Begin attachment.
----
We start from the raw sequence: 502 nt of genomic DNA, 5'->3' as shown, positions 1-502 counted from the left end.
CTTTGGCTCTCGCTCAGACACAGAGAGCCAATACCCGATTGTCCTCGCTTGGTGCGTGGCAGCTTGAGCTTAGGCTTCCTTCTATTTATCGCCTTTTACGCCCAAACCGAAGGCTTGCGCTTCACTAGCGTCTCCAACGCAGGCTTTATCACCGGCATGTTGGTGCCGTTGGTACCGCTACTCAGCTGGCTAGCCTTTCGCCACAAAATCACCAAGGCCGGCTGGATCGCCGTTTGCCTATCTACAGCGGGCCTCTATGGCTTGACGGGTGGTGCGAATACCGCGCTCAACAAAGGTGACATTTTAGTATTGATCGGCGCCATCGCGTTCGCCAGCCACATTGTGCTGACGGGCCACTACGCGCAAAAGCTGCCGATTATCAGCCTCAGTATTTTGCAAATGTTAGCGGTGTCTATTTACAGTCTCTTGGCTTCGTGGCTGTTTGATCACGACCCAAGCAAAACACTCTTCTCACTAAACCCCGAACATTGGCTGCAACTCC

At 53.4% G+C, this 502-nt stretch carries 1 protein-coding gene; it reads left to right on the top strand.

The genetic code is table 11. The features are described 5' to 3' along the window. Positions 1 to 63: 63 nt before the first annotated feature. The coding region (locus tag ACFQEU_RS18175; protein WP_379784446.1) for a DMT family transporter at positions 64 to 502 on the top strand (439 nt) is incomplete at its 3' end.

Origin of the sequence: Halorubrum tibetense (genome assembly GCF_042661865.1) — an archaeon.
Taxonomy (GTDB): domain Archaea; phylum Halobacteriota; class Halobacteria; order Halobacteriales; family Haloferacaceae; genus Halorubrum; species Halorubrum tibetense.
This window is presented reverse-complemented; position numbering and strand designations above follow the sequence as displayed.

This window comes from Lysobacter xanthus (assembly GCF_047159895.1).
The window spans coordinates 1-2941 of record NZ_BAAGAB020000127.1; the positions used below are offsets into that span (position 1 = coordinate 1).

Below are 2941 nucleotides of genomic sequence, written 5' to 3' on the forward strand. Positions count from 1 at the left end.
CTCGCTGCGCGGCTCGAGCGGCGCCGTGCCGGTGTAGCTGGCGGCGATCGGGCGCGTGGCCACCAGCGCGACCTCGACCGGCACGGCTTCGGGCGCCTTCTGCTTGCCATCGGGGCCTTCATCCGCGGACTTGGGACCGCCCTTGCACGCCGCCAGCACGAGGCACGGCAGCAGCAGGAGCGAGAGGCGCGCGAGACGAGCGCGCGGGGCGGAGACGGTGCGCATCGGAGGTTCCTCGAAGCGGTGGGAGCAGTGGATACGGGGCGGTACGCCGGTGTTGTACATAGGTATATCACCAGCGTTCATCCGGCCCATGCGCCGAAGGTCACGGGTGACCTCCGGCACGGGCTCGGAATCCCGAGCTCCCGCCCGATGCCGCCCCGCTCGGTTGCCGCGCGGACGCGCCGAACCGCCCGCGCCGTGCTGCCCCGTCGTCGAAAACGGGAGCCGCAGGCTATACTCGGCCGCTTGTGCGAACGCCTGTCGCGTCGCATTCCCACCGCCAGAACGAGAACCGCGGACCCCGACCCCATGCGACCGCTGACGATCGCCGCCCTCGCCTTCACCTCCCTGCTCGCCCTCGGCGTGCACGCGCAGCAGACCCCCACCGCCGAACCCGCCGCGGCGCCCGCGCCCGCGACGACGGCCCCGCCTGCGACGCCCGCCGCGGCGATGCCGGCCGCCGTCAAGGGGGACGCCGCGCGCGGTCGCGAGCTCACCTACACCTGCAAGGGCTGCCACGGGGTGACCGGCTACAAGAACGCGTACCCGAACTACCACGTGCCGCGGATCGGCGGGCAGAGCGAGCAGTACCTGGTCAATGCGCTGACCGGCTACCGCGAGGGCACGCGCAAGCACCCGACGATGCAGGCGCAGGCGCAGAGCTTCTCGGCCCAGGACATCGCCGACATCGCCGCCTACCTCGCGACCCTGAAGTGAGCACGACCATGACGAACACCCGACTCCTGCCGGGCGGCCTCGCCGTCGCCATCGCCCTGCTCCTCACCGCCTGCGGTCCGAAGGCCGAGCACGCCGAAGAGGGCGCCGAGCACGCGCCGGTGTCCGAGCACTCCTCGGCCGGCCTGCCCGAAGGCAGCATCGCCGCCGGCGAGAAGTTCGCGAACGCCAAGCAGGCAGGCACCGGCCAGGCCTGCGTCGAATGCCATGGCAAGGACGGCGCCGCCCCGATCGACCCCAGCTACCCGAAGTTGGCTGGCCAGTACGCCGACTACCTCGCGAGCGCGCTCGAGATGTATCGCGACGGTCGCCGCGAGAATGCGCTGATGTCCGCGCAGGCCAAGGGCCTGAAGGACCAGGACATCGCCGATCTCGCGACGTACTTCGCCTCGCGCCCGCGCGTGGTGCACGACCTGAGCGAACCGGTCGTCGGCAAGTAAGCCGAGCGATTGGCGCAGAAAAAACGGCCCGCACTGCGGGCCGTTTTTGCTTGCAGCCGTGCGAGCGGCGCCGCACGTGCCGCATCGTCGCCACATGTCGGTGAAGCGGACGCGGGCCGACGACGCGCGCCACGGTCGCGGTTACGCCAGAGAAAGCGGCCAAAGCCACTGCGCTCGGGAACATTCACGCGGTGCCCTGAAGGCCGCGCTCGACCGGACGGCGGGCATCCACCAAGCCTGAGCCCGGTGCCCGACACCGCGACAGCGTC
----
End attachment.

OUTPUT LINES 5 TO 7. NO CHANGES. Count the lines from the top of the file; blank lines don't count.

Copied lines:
Origin of the sequence: Halorubrum tibetense (genome assembly GCF_042661865.1) — an archaeon.
Taxonomy (GTDB): domain Archaea; phylum Halobacteriota; class Halobacteria; order Halobacteriales; family Haloferacaceae; genus Halorubrum; species Halorubrum tibetense.
This window is presented reverse-complemented; position numbering and strand designations above follow the sequence as displayed.